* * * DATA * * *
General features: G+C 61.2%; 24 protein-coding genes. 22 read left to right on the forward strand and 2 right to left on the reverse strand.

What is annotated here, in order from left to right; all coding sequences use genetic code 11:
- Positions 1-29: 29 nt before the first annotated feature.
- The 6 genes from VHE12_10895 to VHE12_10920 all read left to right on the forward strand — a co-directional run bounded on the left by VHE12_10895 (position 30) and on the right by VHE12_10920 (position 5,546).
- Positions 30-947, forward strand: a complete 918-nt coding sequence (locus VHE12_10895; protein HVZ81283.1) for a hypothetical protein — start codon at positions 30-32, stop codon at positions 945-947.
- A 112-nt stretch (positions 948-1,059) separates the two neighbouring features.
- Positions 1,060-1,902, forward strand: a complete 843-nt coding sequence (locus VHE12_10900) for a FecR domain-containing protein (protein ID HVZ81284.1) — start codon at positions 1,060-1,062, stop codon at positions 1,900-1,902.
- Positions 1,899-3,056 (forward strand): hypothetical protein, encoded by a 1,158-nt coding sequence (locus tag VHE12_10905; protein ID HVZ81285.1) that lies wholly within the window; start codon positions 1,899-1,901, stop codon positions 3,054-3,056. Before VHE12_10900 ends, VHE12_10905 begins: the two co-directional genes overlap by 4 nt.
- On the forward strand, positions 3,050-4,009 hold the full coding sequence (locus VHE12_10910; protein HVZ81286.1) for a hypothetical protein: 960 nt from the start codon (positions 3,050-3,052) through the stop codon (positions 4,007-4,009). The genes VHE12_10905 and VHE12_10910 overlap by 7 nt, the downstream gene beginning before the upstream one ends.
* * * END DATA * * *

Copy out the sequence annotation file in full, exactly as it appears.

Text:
General features: G+C 61.2%; 24 protein-coding genes. 22 read left to right on the forward strand and 2 right to left on the reverse strand.

What is annotated here, in order from left to right; all coding sequences use genetic code 11:
- Positions 1-29: 29 nt before the first annotated feature.
- The 6 genes from VHE12_10895 to VHE12_10920 all read left to right on the forward strand — a co-directional run bounded on the left by VHE12_10895 (position 30) and on the right by VHE12_10920 (position 5,546).
- Positions 30-947, forward strand: a complete 918-nt coding sequence (locus VHE12_10895; protein HVZ81283.1) for a hypothetical protein — start codon at positions 30-32, stop codon at positions 945-947.
- A 112-nt stretch (positions 948-1,059) separates the two neighbouring features.
- Positions 1,060-1,902, forward strand: a complete 843-nt coding sequence (locus VHE12_10900) for a FecR domain-containing protein (protein ID HVZ81284.1) — start codon at positions 1,060-1,062, stop codon at positions 1,900-1,902.
- Positions 1,899-3,056 (forward strand): hypothetical protein, encoded by a 1,158-nt coding sequence (locus tag VHE12_10905; protein ID HVZ81285.1) that lies wholly within the window; start codon positions 1,899-1,901, stop codon positions 3,054-3,056. Before VHE12_10900 ends, VHE12_10905 begins: the two co-directional genes overlap by 4 nt.
- On the forward strand, positions 3,050-4,009 hold the full coding sequence (locus VHE12_10910; protein HVZ81286.1) for a hypothetical protein: 960 nt from the start codon (positions 3,050-3,052) through the stop codon (positions 4,007-4,009). The genes VHE12_10905 and VHE12_10910 overlap by 7 nt, the downstream gene beginning before the upstream one ends.